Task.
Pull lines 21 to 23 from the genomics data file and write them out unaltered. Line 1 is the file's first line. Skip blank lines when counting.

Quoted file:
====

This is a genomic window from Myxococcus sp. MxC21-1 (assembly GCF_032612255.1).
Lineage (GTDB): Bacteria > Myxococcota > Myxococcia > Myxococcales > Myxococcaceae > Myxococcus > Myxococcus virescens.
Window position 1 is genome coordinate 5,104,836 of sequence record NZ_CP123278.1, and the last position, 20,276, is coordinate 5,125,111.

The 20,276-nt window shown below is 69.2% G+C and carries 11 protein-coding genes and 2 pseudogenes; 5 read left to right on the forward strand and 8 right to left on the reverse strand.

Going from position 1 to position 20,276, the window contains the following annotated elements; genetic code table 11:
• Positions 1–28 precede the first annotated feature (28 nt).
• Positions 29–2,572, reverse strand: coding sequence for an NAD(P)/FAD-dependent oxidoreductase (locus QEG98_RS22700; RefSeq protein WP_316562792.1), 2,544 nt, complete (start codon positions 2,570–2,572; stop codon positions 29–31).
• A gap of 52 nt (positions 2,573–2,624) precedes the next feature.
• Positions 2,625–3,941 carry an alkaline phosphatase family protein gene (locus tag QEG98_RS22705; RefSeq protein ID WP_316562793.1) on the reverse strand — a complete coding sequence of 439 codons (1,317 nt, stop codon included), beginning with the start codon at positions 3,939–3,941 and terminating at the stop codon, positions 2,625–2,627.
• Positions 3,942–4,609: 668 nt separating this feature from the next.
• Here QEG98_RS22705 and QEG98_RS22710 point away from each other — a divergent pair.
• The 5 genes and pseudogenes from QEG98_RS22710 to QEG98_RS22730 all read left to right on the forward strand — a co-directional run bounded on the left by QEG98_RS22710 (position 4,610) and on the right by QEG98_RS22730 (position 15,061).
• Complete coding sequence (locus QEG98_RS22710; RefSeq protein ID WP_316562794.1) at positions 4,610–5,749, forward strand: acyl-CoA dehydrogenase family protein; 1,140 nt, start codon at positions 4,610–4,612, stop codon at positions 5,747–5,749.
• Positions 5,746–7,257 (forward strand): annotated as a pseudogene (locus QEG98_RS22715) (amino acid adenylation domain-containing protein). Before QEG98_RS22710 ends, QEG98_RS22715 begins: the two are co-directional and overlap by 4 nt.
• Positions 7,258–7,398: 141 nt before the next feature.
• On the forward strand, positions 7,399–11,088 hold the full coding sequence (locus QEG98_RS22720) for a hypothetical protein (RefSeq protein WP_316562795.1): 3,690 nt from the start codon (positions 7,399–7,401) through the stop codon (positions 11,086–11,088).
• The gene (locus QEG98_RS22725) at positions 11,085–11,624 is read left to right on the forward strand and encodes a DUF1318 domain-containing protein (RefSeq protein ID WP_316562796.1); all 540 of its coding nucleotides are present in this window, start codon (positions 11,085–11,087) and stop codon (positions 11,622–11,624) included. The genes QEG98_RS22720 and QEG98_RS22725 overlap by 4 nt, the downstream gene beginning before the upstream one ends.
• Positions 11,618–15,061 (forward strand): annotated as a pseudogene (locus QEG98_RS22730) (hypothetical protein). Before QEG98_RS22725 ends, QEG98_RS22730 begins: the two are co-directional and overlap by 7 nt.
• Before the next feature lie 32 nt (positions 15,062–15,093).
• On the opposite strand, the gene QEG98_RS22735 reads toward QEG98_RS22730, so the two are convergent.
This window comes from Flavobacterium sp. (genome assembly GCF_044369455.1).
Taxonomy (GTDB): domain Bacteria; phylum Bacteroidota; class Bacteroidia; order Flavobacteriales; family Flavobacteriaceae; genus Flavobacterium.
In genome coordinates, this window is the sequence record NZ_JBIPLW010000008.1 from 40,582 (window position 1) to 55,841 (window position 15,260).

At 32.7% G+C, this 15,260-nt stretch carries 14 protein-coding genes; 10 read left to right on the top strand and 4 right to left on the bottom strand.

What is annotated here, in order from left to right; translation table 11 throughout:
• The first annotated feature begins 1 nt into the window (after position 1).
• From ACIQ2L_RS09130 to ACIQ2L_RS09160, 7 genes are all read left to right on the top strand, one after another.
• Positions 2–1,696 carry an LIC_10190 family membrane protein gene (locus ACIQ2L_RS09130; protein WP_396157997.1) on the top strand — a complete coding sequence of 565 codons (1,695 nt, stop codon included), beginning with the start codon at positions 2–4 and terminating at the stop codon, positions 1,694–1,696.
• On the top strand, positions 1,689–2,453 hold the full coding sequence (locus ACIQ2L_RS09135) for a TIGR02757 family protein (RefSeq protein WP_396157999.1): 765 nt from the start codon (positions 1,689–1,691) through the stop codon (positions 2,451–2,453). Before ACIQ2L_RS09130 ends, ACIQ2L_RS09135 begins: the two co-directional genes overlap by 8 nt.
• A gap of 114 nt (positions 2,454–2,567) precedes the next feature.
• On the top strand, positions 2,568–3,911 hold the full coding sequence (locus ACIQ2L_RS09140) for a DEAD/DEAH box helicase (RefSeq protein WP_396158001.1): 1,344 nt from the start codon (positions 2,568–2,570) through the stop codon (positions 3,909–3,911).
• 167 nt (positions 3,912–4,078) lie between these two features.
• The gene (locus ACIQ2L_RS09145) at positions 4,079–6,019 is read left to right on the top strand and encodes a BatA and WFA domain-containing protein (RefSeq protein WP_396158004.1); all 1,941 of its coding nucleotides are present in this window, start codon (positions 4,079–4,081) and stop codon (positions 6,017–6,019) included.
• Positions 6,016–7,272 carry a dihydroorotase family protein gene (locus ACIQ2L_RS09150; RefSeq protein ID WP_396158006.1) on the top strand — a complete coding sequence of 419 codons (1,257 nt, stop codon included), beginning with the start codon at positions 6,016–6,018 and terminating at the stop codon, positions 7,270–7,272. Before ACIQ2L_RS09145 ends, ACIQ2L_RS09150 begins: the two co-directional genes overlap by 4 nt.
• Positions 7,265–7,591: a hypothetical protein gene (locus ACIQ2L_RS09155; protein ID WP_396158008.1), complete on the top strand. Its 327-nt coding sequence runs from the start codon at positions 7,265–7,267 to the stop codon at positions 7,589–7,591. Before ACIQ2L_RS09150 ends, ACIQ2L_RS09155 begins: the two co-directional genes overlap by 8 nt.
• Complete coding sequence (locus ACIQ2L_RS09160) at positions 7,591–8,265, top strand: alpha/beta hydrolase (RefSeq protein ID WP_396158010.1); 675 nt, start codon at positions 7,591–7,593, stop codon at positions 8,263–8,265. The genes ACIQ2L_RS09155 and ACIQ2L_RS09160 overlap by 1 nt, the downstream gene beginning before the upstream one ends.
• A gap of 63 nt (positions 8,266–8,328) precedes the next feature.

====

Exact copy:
This window comes from Flavobacterium sp. (genome assembly GCF_044369455.1).
Taxonomy (GTDB): domain Bacteria; phylum Bacteroidota; class Bacteroidia; order Flavobacteriales; family Flavobacteriaceae; genus Flavobacterium.
In genome coordinates, this window is the sequence record NZ_JBIPLW010000008.1 from 40,582 (window position 1) to 55,841 (window position 15,260).